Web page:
After showing off his own Mendeley Profile, Luke spoke to the Mendeley team and guests about how, as a journalist writing for publications such as The Guardian, Fast Company and Wired he was keenly aware of the pervasiveness of technology:
“If you look at any period in history, the imagery and metaphors are drawn from popular science, and today there is no science more popular than computer science. My interest in technology comes from popular culture. If you want to understand popular culture you really need to engage with technology and the questions it poses, which are really key to understanding how the world works and our relationship it, as well as our relationships with each other, and issues with our own identity.”
As a filmmaker himself, he explained how he came across the famous quote from screenwriter William Goldman (who produced screenplays for All the President’s Men, The Princess Bride, and Butch Cassidy and the Sundance Kid, amongst many others) which stated that when it came to the entertainment industry, “Nobody knows a damn thing”. Luke then set out to discover whether this was indeed true, or whether technology could actually help us to, for example, accurately predict what films would succeed at the box office.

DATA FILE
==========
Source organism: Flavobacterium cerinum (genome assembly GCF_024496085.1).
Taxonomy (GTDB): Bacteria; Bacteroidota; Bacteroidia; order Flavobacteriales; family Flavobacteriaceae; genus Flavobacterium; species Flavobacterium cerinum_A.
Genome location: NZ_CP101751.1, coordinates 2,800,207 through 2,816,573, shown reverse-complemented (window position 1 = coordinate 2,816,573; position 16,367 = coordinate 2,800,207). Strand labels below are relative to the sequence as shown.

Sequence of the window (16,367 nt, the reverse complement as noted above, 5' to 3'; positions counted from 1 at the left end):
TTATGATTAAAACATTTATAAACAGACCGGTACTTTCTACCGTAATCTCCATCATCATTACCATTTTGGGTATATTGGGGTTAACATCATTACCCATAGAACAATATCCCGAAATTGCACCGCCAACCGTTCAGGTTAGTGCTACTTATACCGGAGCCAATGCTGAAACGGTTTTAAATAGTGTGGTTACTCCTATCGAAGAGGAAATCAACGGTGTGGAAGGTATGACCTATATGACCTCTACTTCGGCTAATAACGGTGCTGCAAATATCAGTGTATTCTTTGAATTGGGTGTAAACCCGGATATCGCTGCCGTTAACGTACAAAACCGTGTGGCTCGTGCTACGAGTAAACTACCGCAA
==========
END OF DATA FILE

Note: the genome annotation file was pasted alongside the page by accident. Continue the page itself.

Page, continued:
In his book, The Formula, Dormehl talks about how a company called Epagogix claims to be able to do just that by analysing scripts using over 30 million unique scoring combinations. Interestingly, it not only churns out a number, but is also able to make creative suggestions based on the data, adjusting scripts to make them more successful and profitable.
“This represents a vision of a future where machine logic can be embedded in the creative process”
But these processes are certainly not straightforward, even in fields such as academic publishing or law, which would seem, to an outsider, to be less subjective and therefore more suitable for automation.
He then outlined an interesting recent experiment, which illustrated how even turning a fairly binary traffic law into an algorithm that issued speeding tickets to infringers accordingly, could be a lot more challenging than you would think. Given the same datasets, two groups of scientists produced algorithms that issued vastly different numbers of tickets, which highlights the many potential difficulties facing the Google Driverless Car project, for example.
Luke concluded his talk by showing how nothing is sacred as far as algorithms go, not even love. He explained how it was even possible to create a virtual girlfriend though a relationship simulator called Kari.
Like with any research project worth its salt, writing The Formula left him with more questions than answers, and as you can imagine, the crowd listening to the talk followed up with quite a few insightful points of their own in the Q&A session that followed.
Do watch both videos on the Mendeley YouTube Channel and let us know what you think! We’re also busy arranging another talk on the 18th July, so be sure to watch this space and follow Talks@Mendeley on Twitter for more details!